• The defendant had a valid domestic violence injunction entered against him or her, or the victim was under the age of 16.

Aggravated stalking is a third degree felony punishable by up to 5 years in prison.

False Imprisonment.  To prove the crime of False Imprisonment, the State must prove, beyond a reasonable doubt, that:

  • the defendant forcibly, secretly or by threat, confined, abducted, imprisoned or restrained the victim against his or her will and
  • had no lawfully authority to do so.

False Imprisonment is a third degree felony punishable by up to 5 years in prison.  False Imprisonment can apply to an act as simple as restraining a person or blocking a door during a fight or an argument.  Often it is charged along with another domestic violence charge.

Child Abuse.  To prove the crime of Child Abuse, the State must prove, beyond a reasonable doubt, that:

  • the defendant intentionally inflicted physical or mental injury upon the victim, or
  • committed an intentional act that could reasonably be expected to result in physical or mental injury to the victim,  or
  • actively encouraged another person to commit an act that resulted in or could reasonably result in in physical or mental injury to victim.
  • The victim must be under 18 years of age.

Child Abuse is a third degree felony punishable by up to 5 years in prison.

Aggravated Child Abuse.  To prove the crime of Aggravated Child Abuse, the State must prove, beyond a reasonable doubt, that:

  • the defendant committed aggravated battery, or
  • willfully tortured, maliciously punished, willfully and unlawfully caged, knowingly or willfully committed child abuse, and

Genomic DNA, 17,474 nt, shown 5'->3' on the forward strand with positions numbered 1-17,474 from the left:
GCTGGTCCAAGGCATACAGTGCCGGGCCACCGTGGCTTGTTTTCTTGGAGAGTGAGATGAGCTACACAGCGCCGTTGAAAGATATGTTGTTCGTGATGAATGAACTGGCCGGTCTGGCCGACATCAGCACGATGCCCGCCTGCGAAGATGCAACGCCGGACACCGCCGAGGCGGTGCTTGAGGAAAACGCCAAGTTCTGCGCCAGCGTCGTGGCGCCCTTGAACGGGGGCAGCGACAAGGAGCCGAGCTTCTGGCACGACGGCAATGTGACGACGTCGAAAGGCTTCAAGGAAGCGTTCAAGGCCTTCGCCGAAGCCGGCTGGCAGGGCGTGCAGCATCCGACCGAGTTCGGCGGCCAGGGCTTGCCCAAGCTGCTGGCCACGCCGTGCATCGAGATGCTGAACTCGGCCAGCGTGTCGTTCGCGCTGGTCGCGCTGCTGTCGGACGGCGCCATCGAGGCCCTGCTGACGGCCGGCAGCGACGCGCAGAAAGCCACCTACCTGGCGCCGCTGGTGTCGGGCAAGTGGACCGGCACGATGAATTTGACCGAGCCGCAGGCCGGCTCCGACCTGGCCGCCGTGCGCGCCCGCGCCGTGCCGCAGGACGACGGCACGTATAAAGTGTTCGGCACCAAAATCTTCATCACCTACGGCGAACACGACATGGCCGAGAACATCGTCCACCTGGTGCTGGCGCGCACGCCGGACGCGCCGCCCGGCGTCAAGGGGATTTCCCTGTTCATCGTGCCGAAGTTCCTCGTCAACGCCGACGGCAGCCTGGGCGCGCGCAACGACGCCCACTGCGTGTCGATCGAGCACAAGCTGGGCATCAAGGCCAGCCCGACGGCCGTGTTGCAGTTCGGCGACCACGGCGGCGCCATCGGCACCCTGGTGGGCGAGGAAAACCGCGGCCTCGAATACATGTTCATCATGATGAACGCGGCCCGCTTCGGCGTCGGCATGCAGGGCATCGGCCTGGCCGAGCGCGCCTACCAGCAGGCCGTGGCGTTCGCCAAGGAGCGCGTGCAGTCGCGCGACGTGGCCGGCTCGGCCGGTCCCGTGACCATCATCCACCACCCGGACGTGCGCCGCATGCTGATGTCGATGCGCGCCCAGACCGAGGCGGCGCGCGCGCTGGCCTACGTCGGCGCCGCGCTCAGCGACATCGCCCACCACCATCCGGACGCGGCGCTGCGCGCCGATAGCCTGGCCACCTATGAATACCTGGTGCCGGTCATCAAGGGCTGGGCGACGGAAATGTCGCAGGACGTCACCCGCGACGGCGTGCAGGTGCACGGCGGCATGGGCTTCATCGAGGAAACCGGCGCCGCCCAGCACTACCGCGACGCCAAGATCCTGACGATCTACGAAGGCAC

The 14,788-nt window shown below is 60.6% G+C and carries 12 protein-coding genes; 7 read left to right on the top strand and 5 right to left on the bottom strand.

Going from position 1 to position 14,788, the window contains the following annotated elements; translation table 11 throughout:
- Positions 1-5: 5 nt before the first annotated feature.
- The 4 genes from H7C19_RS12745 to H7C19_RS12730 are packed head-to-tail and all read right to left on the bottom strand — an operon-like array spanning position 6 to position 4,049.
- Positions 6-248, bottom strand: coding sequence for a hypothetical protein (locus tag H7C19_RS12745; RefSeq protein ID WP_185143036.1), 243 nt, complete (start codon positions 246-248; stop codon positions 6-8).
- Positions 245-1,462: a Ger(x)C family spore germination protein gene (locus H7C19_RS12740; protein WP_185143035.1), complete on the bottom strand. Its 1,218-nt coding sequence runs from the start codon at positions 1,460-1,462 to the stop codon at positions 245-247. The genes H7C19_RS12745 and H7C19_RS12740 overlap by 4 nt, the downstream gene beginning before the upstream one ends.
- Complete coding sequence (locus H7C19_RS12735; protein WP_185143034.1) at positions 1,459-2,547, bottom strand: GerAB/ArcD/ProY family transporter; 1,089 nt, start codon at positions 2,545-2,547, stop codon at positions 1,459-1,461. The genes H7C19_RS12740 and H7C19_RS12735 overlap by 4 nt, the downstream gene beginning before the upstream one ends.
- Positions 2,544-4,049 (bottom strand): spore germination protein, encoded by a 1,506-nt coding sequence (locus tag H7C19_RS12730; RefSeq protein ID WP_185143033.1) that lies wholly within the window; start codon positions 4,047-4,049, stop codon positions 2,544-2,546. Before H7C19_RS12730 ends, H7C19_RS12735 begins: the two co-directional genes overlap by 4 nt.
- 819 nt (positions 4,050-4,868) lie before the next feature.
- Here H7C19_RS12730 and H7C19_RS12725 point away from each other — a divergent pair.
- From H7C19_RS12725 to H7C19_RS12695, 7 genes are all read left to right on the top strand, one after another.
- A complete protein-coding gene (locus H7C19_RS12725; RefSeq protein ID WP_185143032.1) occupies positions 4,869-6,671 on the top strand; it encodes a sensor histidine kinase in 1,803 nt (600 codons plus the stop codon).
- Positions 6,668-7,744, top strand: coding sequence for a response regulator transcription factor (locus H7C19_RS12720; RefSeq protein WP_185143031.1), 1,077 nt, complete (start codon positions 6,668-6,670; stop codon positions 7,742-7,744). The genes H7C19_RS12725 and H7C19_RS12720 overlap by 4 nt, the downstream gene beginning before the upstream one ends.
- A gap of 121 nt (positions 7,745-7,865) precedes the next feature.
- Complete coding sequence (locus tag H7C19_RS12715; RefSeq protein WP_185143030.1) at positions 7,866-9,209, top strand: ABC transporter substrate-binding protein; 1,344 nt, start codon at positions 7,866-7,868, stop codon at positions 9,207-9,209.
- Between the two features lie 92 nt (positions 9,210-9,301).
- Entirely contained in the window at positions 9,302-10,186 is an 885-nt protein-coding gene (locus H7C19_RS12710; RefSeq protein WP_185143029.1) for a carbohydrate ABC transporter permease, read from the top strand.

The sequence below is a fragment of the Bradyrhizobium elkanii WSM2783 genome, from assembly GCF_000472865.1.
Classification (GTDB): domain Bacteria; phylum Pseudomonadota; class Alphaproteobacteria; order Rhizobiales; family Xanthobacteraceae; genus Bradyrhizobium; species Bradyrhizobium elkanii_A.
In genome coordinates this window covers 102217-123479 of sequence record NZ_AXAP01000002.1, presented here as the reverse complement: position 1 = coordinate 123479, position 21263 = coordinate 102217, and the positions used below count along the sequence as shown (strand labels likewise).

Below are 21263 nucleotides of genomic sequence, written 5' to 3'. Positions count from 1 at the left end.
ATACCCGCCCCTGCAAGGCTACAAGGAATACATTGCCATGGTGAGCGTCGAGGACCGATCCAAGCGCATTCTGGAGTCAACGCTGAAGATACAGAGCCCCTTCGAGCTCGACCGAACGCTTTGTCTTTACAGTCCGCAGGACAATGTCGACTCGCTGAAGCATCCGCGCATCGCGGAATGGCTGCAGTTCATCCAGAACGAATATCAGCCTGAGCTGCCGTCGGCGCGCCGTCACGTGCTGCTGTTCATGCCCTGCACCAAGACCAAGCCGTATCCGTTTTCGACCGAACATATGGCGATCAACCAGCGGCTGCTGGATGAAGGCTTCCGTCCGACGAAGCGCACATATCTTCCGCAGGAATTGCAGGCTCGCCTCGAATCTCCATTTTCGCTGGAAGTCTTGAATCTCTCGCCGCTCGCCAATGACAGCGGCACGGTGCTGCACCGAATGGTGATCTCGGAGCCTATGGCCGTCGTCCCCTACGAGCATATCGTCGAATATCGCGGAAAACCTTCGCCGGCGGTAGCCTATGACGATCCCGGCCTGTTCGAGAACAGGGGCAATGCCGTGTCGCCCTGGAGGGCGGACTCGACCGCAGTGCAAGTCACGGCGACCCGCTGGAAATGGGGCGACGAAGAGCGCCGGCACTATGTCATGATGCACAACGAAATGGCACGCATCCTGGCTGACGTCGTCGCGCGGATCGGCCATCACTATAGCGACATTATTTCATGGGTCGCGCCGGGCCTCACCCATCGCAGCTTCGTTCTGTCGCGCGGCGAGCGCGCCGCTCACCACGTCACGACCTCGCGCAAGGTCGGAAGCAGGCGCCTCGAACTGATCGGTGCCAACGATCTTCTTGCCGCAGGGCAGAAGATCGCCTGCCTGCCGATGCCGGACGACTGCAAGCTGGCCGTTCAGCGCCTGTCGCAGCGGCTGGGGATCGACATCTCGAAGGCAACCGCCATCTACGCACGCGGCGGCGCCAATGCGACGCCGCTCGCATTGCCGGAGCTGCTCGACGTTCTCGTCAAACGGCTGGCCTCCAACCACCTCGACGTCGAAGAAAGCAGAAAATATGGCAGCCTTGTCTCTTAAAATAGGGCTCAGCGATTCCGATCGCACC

• caused great bodily harm to the victim.

Aggravated Child Abuse is a first degree felony punishable but up to 30 years in prison.

Neglect of a Child.  To prove the crime of Neglect of a Child, the State must prove, beyond a reasonable doubt, that:

  • the defendant willfully or by culpable negligence failed or omitted to provide the victim with care, supervision, and services necessary to maintain physical or mental health, or
  • failed to make a reasonable effort to protect the victim from abuse, neglect, or exploitation by another person,
  • the defendant was the caregiver for the victim, and
  • the victim was under 18.

If there is no great bodily harm to the child, Neglect of a Child is a third degree felony punishable by up to 5 years in prison.  If the State can prove great bodily harm, permanent injury or disfigurement then it is a second degree felony punishable by up to 15 years in prison.

If you have been arrested or are charged with a crime of domestic violence it is important to contact a knowledgeable and skilled criminal defense attorney as soon as possible.  Often, claims of domestic violence are a result of a false accusations made by a party in a divorce or child custody action.   At Winston Law, P.A. we can contact the State before the case is filed and provide information that may result in the charges being dismissed or lesser charges being filed.  If your case is filed, we will develop a defense strategy that may include arguing self- defense, that the incident was an accident, or that the alleged victim is not being truthful about the incident.  If your case is best resolved with a plea bargain, Winston Law, P.A. can negotiate with the State to get the best possible deal including diversion programs which lead to a dismissal of the charges.

If you or a loved one has been charged with a domestic violence crime, please contact Winston Law, P.A. at (561) 670-9375 or susan@winstonlawpa.com for your free consultation.